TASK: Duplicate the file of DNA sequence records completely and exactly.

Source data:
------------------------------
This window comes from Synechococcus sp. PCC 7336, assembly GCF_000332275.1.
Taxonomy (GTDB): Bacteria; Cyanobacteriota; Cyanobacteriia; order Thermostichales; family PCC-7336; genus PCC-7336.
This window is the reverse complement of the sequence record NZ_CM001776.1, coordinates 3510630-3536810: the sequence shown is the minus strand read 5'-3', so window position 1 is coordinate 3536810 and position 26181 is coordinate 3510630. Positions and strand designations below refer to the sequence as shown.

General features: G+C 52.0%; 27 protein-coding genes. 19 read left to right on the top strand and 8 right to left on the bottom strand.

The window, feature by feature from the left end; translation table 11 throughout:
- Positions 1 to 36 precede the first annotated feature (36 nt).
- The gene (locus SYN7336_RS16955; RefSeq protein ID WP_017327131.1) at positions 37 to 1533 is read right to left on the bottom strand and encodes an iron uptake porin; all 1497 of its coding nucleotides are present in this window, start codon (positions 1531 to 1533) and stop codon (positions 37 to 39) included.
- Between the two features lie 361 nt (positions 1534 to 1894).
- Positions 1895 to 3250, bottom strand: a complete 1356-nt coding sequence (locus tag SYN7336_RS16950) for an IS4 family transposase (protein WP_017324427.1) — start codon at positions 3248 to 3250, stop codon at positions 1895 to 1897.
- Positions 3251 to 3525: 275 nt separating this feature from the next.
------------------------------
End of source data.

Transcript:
This window comes from Synechococcus sp. PCC 7336, assembly GCF_000332275.1.
Taxonomy (GTDB): Bacteria; Cyanobacteriota; Cyanobacteriia; order Thermostichales; family PCC-7336; genus PCC-7336.
This window is the reverse complement of the sequence record NZ_CM001776.1, coordinates 3510630-3536810: the sequence shown is the minus strand read 5'-3', so window position 1 is coordinate 3536810 and position 26181 is coordinate 3510630. Positions and strand designations below refer to the sequence as shown.

General features: G+C 52.0%; 27 protein-coding genes. 19 read left to right on the top strand and 8 right to left on the bottom strand.

The window, feature by feature from the left end; translation table 11 throughout:
- Positions 1 to 36 precede the first annotated feature (36 nt).
- The gene (locus SYN7336_RS16955; RefSeq protein ID WP_017327131.1) at positions 37 to 1533 is read right to left on the bottom strand and encodes an iron uptake porin; all 1497 of its coding nucleotides are present in this window, start codon (positions 1531 to 1533) and stop codon (positions 37 to 39) included.
- Between the two features lie 361 nt (positions 1534 to 1894).
- Positions 1895 to 3250, bottom strand: a complete 1356-nt coding sequence (locus tag SYN7336_RS16950) for an IS4 family transposase (protein WP_017324427.1) — start codon at positions 3248 to 3250, stop codon at positions 1895 to 1897.
- Positions 3251 to 3525: 275 nt separating this feature from the next.